These simple steps should help young children follow a healthy oral hygiene routine!
When your dentist gives you an examination he or she may see (or smell) some things that could be very revealing about your health. Read on to see what your mouth might expose about your health.
1. Bleeding gums
It is not that uncommon for your gums to occasionally bleed when flossing if you haven’t done it for a while. However, if they continue to bleed this could be a sign of undiagnosed pre-diabetes. If you’re diabetic this could hint at out of control blood sugar levels. You should talk to your doctor about it to either get your blood sugar tested or find out how to manage your diabetes better.
2. Bad Breath
Bad breath is usually caused by poor oral hygiene, bacteria waste, debris and food particle decay. But, it could be indicative of either acid reflux or a sinus infection. If your dentist finds that your brushing is not a problem, they may refer you to your doctor to get to the bottom of it.
3. Worn-down Teeth
Worn-down teeth are caused by grinding, which usually occurs during sleep. Teeth grinding and jaw clenching usually occurs in people with higher levels or stress. Your doctor may suggest fitting you with a night guard.
4. White Patches On Tongue and Cheek
Thrush is usually a sign of a lowered immune system. This can happen due to something as simple as a cold. An anti-fungal can be prescribed as an easy remedy.
5. Dental X-rays Do Not Look Right
This could be a sign of osteoporosis, especially in women. You can ask for your doctor is a bone-density test would be recommended.
6. Inflamed Gums
Your teeth look great, but your gums do not. If your gums are very inflamed and bleed on touch but your teeth are clean it could be a form of leukemia. A follow-up with your regular doctor should be done to rule anything out.
7. Lesions At The Back Of Your Mouth
This could be oral cancer most likely caused by HPV. You will need to go see your primary care doctor and get the testing done.
8. Dry Mouth
Lack of saliva is usually caused by medications, but it could be a sign you have the autoimmune disease Sjögren’s syndrome. You will need to see a rheumatologist for confirmation.
The American Dental Association recently released new guidelines on treating patients with gum disease.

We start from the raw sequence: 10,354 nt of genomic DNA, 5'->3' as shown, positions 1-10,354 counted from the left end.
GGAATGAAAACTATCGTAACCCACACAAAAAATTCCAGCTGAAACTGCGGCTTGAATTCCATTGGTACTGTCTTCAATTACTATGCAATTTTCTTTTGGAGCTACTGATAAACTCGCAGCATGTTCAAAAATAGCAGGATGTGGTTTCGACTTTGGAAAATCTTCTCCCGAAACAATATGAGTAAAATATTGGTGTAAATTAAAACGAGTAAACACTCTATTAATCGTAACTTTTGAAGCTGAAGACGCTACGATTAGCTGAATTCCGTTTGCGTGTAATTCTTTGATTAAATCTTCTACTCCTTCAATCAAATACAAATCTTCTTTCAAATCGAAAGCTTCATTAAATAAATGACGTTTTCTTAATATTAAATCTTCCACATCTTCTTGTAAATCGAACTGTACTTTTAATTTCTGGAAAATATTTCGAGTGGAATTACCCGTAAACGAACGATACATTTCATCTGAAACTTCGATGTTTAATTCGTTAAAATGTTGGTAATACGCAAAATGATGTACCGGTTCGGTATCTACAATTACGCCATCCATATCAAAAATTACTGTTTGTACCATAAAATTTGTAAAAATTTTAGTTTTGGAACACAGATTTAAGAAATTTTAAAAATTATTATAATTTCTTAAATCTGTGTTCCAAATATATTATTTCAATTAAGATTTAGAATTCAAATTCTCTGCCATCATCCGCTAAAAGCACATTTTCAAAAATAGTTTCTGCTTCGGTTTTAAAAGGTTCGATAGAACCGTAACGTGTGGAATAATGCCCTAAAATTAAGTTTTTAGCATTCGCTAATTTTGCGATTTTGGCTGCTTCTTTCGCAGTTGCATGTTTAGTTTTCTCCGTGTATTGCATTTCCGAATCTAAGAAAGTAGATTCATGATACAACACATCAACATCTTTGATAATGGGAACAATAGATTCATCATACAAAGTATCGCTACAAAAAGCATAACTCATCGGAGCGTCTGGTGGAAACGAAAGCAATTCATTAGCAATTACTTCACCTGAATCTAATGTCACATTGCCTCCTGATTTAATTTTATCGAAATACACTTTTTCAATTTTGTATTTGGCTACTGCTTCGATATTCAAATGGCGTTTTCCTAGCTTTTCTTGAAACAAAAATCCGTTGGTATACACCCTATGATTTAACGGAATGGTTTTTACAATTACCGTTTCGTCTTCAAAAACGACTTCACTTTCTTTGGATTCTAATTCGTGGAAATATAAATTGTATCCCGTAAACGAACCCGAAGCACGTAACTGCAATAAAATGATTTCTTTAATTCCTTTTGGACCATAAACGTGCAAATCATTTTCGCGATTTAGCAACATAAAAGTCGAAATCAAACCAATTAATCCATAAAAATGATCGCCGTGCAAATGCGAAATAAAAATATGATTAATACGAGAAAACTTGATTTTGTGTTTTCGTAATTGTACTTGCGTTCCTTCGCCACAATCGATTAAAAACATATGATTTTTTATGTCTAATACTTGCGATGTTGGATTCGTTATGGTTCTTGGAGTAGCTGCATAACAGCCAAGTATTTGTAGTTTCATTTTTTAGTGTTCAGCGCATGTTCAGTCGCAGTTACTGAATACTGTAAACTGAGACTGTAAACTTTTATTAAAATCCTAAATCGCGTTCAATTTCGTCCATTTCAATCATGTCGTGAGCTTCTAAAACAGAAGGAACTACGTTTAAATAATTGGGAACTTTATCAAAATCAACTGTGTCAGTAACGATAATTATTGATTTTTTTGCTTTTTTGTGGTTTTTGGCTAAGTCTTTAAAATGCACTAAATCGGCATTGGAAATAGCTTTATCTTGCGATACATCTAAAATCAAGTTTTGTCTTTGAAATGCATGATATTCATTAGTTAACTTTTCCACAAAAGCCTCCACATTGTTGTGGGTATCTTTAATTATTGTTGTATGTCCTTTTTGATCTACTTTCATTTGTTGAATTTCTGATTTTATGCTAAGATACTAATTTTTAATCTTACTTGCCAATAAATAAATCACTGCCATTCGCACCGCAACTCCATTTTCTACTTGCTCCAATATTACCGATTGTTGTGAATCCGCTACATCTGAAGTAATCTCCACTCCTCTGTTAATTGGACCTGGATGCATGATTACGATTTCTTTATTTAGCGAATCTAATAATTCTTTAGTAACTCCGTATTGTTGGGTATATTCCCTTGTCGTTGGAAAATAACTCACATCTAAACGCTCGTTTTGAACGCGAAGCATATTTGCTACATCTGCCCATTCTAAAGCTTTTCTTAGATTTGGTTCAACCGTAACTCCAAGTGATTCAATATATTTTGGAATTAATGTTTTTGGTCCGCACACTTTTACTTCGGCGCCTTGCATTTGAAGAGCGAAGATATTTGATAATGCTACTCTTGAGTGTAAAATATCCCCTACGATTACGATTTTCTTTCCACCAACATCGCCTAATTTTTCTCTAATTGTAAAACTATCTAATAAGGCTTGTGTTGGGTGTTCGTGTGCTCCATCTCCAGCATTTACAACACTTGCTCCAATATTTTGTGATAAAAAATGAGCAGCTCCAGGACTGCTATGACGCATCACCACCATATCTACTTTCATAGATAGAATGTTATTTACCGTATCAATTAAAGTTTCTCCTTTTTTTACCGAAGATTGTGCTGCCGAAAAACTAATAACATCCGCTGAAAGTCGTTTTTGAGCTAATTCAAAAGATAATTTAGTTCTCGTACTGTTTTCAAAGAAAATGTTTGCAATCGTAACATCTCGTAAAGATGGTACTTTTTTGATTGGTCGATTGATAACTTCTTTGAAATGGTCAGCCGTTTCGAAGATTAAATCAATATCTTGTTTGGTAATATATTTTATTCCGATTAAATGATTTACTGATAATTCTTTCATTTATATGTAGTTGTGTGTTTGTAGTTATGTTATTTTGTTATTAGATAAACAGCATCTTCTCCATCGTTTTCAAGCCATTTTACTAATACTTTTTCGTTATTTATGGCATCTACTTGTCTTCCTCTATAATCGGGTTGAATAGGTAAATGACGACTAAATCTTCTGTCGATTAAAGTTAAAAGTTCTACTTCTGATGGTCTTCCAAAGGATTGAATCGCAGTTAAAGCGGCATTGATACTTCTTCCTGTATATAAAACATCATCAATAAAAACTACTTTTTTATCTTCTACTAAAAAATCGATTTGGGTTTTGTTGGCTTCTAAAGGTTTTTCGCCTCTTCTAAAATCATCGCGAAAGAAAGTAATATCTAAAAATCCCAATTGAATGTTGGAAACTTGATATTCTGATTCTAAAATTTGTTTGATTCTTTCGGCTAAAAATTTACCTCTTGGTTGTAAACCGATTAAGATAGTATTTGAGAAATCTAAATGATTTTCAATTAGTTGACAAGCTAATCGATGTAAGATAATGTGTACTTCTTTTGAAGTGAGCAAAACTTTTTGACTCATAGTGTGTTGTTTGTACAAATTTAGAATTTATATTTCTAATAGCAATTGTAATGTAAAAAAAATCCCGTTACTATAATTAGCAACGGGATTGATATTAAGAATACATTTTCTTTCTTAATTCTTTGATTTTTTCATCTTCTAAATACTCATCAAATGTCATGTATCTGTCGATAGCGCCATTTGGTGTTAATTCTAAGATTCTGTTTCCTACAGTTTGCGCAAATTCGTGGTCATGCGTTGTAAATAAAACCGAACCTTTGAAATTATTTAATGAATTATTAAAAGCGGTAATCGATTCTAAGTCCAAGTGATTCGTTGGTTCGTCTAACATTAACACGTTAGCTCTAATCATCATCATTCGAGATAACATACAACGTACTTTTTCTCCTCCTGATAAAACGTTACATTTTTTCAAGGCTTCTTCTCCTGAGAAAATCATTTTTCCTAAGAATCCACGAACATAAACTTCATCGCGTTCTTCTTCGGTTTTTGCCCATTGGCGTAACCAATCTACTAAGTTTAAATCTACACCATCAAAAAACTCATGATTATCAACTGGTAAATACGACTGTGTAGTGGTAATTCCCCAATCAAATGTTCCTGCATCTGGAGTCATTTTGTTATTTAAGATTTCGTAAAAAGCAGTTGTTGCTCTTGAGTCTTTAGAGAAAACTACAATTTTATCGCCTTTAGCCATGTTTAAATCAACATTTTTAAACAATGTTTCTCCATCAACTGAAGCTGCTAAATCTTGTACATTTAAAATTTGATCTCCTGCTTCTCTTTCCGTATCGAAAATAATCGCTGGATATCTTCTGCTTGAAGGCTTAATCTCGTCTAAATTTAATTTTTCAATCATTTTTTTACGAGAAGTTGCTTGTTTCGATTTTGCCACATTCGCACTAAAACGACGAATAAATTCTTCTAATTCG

According to newly released guidelines by the American Dental Association, dentists who are treating patients with gum disease or periodontitis should initially use scaling and root planing (SRP), deep cleaning of the teeth, for treatment.
According to ADA President and periodontist Maxine Feinberg, D.D.S. “This is the first time the various treatments of periodontitis have been compared side-by-side … Dentists are often challenged with managing gum disease of varying severity; these guidelines will assist practitioners in their decision-making and ultimately help patients receive the right treatment at the right time.”
Guidelines for gum disease is especially important because it is the major cause of tooth loss and estimates according to the authors of the paper found chronic periodontitis affects 42.7 percent of the adult population 30 or older in the United States.
According to Medical News Today, “In 2011, the ADA resolved to develop a clinical practice guideline on nonsurgical treatments including SRP. SRP is the process by which dentists remove tartar and plaque that attach to the tooth surfaces. Based on a review of the evidence, the ADA concluded that clinicians should consider SRP as the initial treatment for patients with chronic periodontitis. Other treatments combined with SRP were examined, including systemic subantimicrobial-dose doxycycline (SDD), systemic antimicrobials and lasers. The sub-antimicrobial dose doxycycline (Periostat) was a stronger recommendation than other systemic antimicrobials/antibiotics because of concerns of side effects and overprescribing.”
“The guidelines, based on a systematic review and meta-analysis of treatment of periodontitis, were published in the July issue of the Journal of the American Dental Association (JADA).”
David Wilhite is a Plano Dentist specializing in gum disease treatment with over 30 years of experience in general and cosmetic dentistry. He can help you with everything from a consultation, to a check-up, to cleaning, whitening, and full mouth restoration.
Together we will transform your smile!